Where does cable knit come from?
The cable knit is actually only about 100 years old. The origins can be traced back to a tiny group of islands in the Atlantic Ocean. The Aran Islands are a speck on the map to most people: three small islands off the west coast of Ireland.
Does cable knitting use more yarn?
You’ll need more yarn and more stitches for a cable sweater than for one of the same dimensions in a knit/purl pattern. … The swatch should include at least two repeats of the cable pattern horizontally and vertically. If you’re working several different cables, you have to check your gauge over each one.
Why are cable knit sweaters expensive?
“Cables take a really long time to knit. … the longer it’s going to take and the more expensive it’s going to be to knit your sweater. The cost from the factory is based mostly on how long it takes.”
Is cable knit classy?
As one of the most timeless knits, cable-knit sweaters are equal parts comfortable and chic. They’re also highly versatile and can be worn with pretty much anything.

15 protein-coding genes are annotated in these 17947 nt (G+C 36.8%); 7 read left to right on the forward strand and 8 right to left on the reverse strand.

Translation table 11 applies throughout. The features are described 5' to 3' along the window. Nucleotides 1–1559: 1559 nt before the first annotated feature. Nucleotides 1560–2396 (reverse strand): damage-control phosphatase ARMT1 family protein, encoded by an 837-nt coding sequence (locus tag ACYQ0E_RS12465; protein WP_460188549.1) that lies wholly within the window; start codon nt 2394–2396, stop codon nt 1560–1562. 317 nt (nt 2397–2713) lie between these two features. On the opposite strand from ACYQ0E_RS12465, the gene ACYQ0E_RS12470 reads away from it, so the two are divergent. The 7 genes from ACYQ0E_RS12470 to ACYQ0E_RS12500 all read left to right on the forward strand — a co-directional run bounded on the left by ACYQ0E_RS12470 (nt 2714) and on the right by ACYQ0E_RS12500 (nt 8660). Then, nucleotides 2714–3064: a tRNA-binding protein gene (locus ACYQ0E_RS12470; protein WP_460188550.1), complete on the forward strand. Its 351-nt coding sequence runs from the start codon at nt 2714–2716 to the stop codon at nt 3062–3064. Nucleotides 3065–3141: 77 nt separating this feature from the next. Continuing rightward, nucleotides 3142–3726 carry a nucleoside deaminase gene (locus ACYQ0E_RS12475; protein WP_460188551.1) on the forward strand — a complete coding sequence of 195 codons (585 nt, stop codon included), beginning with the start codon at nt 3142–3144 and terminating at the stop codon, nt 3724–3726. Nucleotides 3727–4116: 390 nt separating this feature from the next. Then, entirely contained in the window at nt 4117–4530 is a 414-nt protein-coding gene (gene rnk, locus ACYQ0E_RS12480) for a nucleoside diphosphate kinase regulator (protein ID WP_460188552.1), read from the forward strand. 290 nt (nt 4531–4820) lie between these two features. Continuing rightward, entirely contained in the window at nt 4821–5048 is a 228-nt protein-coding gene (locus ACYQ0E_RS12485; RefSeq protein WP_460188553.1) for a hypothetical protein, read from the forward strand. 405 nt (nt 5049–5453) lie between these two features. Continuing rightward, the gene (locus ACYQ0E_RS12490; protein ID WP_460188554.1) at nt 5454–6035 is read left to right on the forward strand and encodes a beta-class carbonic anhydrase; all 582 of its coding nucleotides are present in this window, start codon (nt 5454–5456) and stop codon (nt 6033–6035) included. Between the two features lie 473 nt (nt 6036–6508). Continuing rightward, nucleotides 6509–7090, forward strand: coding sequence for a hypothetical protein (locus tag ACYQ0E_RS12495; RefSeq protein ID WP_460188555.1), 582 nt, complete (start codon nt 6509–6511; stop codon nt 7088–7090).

Is it hard to knit a cable knit sweater?
One note about cables is they are really much easier than you think. Don’t let stitch patterns intimidate you! The fabulous texture makes knitting much more interesting, as so many of these show! … Once you get started knitting from this list of the best cable knit sweater patterns, you may have a hard time stopping!
Who invented the cable knit sweater?
The sweater was most likely crafted by a group of Aran women predominantly for export purposes in the early 1900s, and has since become associated with Irish culture. In fact, the cable design appears just as much in the Gansey jumper worn by fishermen on the east cost of England in the Victorian era.
What material is cable knit?
Twist Cable Knit Fabric in 14 Colours.
|Fabric Type||100% Polyester|
|Brand||Neotrims Knit Jerseys & Polar Fleece|
Are cable knit sweaters in style?
They look right at home when they’re layered for winter, but in softer colorways and lighter fabrics, a cable knit sweater is a great all-season contender. Variations on textures, shapes, and silhouettes are giving the knit that was traditionally worn on the high sea a high-fashion makeover.